BioSimilars vs. Generic Drugs: What’s In a Word?
How do biosimilars differ from so-called generic drugs? Generic drugs are essentially “copycat” versions of small molecule drugs – drugs that can be synthesized in the lab by following standardized, pre-defined procedures. Using well-established analytic techniques, the generic version of a small molecule drug can be demonstrated to be chemically and structurally identical to the innovator drug.
Biologic drugs, however, are much more complex than small molecule drugs. These drugs are proteins that must be produced by a living cell – they cannot be chemically synthesized in the lab by following a standard set of procedures. The cell makes these proteins by following a recipe provided by a short sequence of DNA – a gene – that is inserted into the cell. Here’s the catch: even if two different cells are provided the exact same recipe, the final product may be slightly different. This may happen even if the two cells are of the same type – very slight environmental differences can have a profound effect on how a given cell follows a particular recipe. This makes intuitive sense – we know that we can follow the same recipe that the gourmet chef at our favorite restaurant follows, but somehow, the dish doesn’t taste quite as good. Slight difference such as the exact temperature of the frying pan, the brand of the heavy cream, and even the humidity level and elevation of the kitchen will influence the final outcome. The restaurant industry depends on these “trade secrets” to keep us coming back for more.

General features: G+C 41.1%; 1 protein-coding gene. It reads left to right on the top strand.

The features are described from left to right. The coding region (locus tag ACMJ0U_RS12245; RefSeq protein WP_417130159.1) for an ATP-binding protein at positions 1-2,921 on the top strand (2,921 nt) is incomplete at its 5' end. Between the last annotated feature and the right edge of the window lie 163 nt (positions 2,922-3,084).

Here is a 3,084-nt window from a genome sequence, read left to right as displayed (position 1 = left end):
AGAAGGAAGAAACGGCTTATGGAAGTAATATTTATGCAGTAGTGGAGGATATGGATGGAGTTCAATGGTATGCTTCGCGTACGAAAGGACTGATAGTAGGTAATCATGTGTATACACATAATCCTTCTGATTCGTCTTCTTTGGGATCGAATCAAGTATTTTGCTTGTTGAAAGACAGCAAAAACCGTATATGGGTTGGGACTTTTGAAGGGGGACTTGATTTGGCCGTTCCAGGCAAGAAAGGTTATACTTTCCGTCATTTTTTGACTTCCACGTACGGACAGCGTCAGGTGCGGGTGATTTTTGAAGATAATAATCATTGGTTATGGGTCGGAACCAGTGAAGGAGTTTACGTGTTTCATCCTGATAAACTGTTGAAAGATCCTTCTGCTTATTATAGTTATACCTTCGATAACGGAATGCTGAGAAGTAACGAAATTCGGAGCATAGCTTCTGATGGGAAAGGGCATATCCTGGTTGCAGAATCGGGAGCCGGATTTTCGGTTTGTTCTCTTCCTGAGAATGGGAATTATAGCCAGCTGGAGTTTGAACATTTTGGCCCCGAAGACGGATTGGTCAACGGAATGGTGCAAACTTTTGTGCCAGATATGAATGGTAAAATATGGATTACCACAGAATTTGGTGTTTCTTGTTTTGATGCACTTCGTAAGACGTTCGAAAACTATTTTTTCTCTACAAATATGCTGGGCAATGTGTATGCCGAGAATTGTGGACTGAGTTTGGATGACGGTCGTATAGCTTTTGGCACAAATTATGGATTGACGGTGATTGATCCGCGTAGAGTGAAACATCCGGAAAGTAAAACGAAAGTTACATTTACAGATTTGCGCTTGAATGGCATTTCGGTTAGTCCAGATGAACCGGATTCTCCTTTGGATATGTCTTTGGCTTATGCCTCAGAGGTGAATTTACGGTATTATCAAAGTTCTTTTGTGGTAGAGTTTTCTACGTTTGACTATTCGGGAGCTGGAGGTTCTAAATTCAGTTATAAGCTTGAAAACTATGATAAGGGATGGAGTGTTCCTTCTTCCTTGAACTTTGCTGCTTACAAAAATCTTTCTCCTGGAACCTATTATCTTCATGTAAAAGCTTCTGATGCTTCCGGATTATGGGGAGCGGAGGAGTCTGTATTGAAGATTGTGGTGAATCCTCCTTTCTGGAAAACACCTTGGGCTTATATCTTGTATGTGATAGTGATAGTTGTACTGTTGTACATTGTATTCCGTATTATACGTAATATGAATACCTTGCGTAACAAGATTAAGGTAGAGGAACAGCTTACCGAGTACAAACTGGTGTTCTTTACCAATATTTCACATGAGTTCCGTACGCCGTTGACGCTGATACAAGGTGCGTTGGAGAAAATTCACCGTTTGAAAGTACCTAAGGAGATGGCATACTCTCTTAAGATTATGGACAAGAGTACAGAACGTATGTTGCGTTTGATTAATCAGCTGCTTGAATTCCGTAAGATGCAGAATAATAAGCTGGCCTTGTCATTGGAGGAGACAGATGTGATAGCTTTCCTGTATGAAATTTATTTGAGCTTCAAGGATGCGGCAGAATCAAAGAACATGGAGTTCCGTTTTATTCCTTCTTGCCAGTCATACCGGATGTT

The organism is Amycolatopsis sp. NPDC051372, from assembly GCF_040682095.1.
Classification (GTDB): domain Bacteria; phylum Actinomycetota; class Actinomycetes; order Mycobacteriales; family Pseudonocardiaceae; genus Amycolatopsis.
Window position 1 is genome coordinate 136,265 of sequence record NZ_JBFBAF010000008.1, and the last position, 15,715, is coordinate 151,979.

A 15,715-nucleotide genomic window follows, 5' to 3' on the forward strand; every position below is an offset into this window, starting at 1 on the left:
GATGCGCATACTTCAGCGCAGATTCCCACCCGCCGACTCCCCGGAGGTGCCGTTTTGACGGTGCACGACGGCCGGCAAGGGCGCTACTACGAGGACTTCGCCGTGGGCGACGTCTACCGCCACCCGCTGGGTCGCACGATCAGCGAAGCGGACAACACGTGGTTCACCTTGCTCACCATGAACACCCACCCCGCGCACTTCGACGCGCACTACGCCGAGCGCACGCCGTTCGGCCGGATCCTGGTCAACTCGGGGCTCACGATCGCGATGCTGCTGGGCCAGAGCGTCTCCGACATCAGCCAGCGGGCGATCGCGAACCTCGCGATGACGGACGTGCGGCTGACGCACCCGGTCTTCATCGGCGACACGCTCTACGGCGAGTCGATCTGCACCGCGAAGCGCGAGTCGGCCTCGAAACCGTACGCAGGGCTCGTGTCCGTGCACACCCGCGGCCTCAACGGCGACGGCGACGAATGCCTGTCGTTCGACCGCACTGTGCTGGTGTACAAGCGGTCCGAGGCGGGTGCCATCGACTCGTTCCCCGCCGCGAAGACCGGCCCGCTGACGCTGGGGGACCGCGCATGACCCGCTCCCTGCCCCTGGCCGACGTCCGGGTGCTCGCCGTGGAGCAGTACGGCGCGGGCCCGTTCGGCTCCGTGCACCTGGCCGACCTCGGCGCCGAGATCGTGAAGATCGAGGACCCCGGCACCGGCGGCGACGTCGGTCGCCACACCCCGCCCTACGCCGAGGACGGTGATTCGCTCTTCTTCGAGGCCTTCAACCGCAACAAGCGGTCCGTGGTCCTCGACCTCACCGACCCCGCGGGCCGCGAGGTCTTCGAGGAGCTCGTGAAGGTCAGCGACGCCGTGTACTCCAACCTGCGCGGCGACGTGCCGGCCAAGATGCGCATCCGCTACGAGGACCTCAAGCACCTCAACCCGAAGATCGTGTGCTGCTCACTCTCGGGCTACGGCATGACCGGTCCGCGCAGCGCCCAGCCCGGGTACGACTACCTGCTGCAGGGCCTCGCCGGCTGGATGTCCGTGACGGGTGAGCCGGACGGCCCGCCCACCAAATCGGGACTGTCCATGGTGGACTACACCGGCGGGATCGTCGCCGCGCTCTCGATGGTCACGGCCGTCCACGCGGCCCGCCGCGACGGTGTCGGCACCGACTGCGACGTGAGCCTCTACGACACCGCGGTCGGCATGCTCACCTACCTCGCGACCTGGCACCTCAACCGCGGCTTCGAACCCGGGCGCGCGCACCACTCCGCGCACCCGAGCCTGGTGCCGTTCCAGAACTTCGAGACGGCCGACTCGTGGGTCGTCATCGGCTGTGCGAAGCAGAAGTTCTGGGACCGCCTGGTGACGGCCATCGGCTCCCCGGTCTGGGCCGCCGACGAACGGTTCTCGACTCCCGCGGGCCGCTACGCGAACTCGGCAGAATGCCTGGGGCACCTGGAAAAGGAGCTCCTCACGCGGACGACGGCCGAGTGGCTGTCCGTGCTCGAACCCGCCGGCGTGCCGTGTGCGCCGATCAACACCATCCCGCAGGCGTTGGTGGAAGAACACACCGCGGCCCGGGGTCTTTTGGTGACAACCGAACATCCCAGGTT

Complicating matters further for biosimilar products is the fact that because biologic drugs are structurally much more complex than their small molecule counterparts, it is not currently possible to demonstrate conclusively that a biosimilar drug is in fact identical to the original biologic drug. Thus, since we know that there is a high likelihood that a biosimilar drug is not identical to the original biologic, and we have no way of precisely measuring whatever differences may exist, the term “biosimilar” is used rather than “generic”, which implies identity.
What implications does all of this have for regulation and marketing approval? Next week’s blog will discuss the similarities and differences in how various regions of the world have approached this issue.